For a few decades, it may have seemed that industrial workers and service workers were the only ones who could be modeled and optimized, while those who trafficked in ideas, from lawyers to engineers, could steer clear of such models, at least at work. But in 2008, just as the great recession was approaching, a San Francisco company called Cataphora marketed a software system that rated tech workers on a number of metrics, including their generation of ideas. Nowadays many companies are busy trying to optimize their white-collar workers by looking at the patterns of their communications. Tech giants are hot on this trail.
There are many pseudoscientific models that attempt to predict our creditworthiness, giving each of us so-called e-scores. These numbers, which we rarely see, open doors for some of us, while slamming them in the face of others. Unlike standard, regulated credit scores they resemble, e-scores are arbitrary, unaccountable, unregulated, and often unfair.
A Virginia company called Neustar provides customer targeting services for companies, including one that helps manage call center traffic. In a flash, this technology races through available data on callers and places them in a hierarchy. Those at the top are deemed to be more profitable prospects and are quickly funneled to a human operator. Those at the bottom either wait much longer or are dispatched into an outsourced overflow center, where they are handled largely by machines.
Some credit card companies carry out similar rapid-fire calculations as soon as someone shows up on their website. They can often access data on web browsing and purchasing patterns, which provide loads of insights about the potential customer. E-scores work as stand-ins for credit scores: since companies are legally prohibited from using credit scores for marketing purposes, they make do with this sloppy substitute.
Facebook, the immensely powerful network we share with 1.9 billion users, is also a publicly traded corporation. While it may feel like a modern town square, the company determines, according to its own interests, what we see and learn on its social network. This wouldn’t necessarily be an issue but as more and more of us rely on Facebook for delivering news, we have to ask: by tweaking its algorithm and moulding what we see, can Facebook game the political system?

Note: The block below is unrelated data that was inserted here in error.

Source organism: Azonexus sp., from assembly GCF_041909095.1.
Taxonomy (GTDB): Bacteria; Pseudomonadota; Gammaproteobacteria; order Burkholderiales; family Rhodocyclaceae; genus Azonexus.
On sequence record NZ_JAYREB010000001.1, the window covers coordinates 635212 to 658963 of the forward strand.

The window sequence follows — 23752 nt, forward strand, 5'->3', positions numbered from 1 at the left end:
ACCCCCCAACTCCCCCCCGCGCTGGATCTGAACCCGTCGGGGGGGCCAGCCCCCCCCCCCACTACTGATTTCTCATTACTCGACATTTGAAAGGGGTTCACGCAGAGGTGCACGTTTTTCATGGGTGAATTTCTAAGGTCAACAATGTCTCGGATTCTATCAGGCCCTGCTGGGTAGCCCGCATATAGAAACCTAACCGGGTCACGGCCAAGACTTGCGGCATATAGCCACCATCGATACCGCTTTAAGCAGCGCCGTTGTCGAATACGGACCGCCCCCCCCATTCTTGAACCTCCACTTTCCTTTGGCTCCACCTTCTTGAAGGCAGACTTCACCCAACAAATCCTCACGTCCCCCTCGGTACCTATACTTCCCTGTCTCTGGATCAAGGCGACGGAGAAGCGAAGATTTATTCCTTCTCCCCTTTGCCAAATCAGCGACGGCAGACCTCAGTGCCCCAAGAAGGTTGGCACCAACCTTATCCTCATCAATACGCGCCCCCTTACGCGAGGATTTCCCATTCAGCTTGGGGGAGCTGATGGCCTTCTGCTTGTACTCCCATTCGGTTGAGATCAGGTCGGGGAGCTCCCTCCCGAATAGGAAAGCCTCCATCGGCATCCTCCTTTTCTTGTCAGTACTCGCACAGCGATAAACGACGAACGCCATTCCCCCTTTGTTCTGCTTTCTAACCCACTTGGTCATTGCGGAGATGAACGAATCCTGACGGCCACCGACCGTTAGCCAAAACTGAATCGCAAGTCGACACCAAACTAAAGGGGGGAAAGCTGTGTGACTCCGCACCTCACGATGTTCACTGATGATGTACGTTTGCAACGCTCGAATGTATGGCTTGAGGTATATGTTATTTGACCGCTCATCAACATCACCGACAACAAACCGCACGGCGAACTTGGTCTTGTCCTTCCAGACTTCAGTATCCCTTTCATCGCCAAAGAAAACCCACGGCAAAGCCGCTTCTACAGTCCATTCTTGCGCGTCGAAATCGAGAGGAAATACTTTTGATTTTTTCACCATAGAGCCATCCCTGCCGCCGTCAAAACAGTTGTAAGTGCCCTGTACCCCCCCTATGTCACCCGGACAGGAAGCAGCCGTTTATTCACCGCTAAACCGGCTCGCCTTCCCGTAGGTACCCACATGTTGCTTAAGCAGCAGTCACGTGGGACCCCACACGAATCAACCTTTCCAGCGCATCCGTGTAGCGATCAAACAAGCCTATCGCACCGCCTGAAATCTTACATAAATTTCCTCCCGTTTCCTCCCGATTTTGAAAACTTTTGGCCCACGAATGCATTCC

The company’s own researchers have been looking into this. During the 2010 and 2012 US elections, Facebook conducted experiments to hone a tool they called the “voter megaphone.” The idea was to encourage people to spread word that they had voted. This seemed reasonable enough. The Facebook campaign started out with a constructive and seemingly innocent goal: to encourage people to vote. And it succeeded. After comparing voting records, researchers estimated that their campaign had increased turnout by 340,000 people. That’s a big enough crowd to swing entire states, and even national elections. The activity of a single Facebook algorithm on Election Day, it’s clear, could not only change the balance of Congress but also decide the presidency. Facebook’s potency comes not only from its reach but also from its ability to use its own customers to influence their friends.
And so models, despite their reputation for impartiality, can often reflect goals and ideology. As big data takes over our lives, now is the time for us to ask for more transparency, stricter laws and algorithmic audits. We have to explicitly embed better values into our algorithms, creating models that follow our ethical lead. Sometimes that will mean putting fairness ahead of profit.